Mexico’s state-run oil company Petróleos Mexicanos (Pemex) racked up enormous losses in 2020. It attributed them to the economic crisis caused by Covid-19, but really they reveal a serious crisis due to lack of productivity at the company.
President Andrés Manuel López Obrador now has no other option than to mitigate Pemex’s financial problems by making changes to its tax code and massive cash injections of money, using even surplus funds held at the Banco de Mexico.
The government will have to face US $14.7 billion in Pemex debt coming due. Obviously, it would be idea for this money to be invested in science and technology, in health priorities or in social benefits.
The company’s ills did not begin in this government term. Political and budgetary criteria have always been harmful to the company’s interests. López Obrador thinks that Pemex’s mission is to be a nationalist icon and a pillar of his political project. He proposes that oil revenues contribute to the wellbeing of the people. But he doesn’t seem to realize that this model expired long ago.
Pemex is no longer a chicken that lays golden eggs and needs to be transformed. Its operational and financial performance increases costs, dilapidates capital, reduces economic competitiveness and growth, all to the detriment of social wellbeing. Pemex’s big challenge should be to reduce costs, since the cost of its sales (MXN $246 billion) is almost equivalent to the total amount of its sales (MXN $249 billion), meaning that it does not generate money to pay for operations, debt, salaries and administrative expenditures.
In the energy market, Pemex’s failures caused Mexico’s dependence on imports of gasoline and natural gas. Its financial bailout is expected to cost 12 percent of Mexico’s GDP, with the government absorbing losses, debt, liabilities to its workers, negative capital assets. Moreover, if it aspires to increase oil production, it would have to double its budget and get it back to its levels of 15 years ago.
As there is no way of financing all of this, Pemex will go straight into default unless something changes radically. But the President gives orders and his ideas do not change. Recently, a board member proposed issuing petro-bonds, but this sounds like an invitation to ordinary people to put their savings into the same bottomless barrel. Overall, Pemex´s directors and board members stand in line with the President and do not propose much.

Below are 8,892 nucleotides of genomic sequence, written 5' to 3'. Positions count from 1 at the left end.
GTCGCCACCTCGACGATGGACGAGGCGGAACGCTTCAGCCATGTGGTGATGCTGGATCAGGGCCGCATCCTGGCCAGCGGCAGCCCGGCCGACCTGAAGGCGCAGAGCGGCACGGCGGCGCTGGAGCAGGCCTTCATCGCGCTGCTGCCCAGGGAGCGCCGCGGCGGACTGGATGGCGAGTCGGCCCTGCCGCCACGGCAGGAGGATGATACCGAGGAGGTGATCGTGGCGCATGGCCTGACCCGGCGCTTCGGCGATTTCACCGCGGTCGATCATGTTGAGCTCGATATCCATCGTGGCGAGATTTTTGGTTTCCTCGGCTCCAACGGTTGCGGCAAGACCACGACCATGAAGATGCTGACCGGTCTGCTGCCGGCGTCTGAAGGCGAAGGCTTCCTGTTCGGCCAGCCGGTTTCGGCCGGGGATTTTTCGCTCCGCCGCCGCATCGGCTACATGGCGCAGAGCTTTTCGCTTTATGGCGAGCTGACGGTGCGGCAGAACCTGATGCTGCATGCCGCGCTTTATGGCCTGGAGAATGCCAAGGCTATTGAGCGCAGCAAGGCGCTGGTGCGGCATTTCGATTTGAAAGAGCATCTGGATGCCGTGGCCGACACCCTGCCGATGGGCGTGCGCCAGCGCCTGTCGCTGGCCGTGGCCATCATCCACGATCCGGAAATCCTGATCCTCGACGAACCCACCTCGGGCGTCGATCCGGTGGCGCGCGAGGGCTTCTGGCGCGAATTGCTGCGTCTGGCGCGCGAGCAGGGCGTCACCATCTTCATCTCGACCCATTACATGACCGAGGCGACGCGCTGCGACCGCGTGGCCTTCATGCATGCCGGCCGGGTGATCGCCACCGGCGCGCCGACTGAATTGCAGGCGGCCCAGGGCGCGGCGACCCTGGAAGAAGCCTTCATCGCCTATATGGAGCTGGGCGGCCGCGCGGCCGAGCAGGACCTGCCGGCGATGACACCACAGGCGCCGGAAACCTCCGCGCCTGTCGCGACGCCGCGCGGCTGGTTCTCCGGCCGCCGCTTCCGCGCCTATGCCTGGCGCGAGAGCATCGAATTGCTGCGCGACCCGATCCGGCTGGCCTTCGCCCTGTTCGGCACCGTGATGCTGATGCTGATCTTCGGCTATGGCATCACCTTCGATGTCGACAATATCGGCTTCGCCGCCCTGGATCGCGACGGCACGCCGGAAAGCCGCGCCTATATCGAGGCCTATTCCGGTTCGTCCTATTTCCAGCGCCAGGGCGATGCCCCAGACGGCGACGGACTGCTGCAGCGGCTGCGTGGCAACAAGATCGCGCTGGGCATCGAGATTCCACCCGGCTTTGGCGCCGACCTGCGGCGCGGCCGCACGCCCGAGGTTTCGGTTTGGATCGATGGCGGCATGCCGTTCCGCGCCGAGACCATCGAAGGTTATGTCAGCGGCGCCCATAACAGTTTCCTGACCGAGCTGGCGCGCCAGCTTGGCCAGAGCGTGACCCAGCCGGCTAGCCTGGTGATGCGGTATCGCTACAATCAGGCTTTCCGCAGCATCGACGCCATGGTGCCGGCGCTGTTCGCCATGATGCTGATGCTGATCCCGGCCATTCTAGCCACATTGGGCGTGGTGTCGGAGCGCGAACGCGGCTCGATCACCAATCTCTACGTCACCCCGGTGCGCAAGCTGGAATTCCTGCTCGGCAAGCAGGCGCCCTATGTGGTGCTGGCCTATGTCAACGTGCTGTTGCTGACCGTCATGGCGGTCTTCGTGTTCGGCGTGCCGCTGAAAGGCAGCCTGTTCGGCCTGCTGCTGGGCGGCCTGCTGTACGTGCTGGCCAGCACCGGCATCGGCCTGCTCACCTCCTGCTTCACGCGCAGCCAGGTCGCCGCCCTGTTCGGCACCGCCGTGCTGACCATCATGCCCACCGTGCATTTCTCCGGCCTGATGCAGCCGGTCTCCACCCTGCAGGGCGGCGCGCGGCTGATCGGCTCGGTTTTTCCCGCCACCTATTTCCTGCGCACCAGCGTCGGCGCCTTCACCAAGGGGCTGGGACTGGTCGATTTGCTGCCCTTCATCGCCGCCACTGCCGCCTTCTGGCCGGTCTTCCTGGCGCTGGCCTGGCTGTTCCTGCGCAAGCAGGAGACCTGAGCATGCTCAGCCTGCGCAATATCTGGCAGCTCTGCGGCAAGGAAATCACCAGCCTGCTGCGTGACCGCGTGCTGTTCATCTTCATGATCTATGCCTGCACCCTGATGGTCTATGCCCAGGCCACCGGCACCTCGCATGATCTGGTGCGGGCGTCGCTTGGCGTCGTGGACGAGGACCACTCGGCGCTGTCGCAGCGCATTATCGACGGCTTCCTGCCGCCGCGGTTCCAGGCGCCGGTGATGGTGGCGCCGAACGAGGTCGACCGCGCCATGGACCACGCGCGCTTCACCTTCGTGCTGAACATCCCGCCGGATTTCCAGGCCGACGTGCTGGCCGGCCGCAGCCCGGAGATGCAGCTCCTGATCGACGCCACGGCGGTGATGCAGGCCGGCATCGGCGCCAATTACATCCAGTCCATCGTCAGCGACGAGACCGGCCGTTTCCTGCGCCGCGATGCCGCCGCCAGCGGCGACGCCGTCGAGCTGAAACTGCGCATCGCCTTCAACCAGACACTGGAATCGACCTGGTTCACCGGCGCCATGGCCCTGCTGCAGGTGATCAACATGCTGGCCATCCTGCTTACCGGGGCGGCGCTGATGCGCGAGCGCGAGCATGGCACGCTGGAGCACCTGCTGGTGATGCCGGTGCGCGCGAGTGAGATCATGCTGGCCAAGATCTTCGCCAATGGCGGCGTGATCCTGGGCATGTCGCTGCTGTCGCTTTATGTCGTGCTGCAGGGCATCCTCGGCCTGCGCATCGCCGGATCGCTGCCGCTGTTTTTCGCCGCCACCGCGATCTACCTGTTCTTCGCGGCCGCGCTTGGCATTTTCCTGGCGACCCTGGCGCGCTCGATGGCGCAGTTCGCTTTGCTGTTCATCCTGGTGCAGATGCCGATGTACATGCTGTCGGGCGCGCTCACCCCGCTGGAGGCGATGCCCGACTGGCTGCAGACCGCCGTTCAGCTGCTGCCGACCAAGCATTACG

They and the President do not want to hear anything about doing new farmouts or any kind of strategic alliances with private partners. They do not want private investors involved in joint ventures on oilfields or in refineries, helping out with the financial rescue. They also do not accept putting all or parts of Pemex onto the stock exchange.
A crusade of productivity and innovation is needed. Pemex must focus only on its most profitable operations. In turn, fiscal support should be more effective, for instance, providing an exemption on payment of hydrocarbon taxes on oilfields from which Pemex is not producing.
Rationalization is required, eliminating unproductive assets and activities, in order to make Pemex a smaller and extremely efficient company. In the diagnosis, it should be considered that time is short and that the global and national energy matrix will change, as electric vehicles and new technologies advance.
Other countries –China, Brasil and Saudi Arabia among them– have been able to reorient their state-run oil companies in such a way as to open up sources of capital. But if there is one thing that characterizes the current government, it is not listening to, but instead disdaining, well-intentioned advice. López Obrador does not admit private investment, alleging supposed abuses and fraud in the past.
The President wraps himself up in the national flag in order to consolidate his power. His discourse of sovereignty is a strategy for increasing his political control, but it does not help Pemex. Rescuing Pemex would imply getting everyone to pool their efforts and should be based on dialogue and collaboration. As President López Obrador rejects this way of working, it will be his responsibility if Pemex’s deterioration is not halted.
* David Shields is an energy industry analyst. His e-mail: email@example.com A Spanish version of this Op-Ed appeared first in Reforma’s newspaper print edition.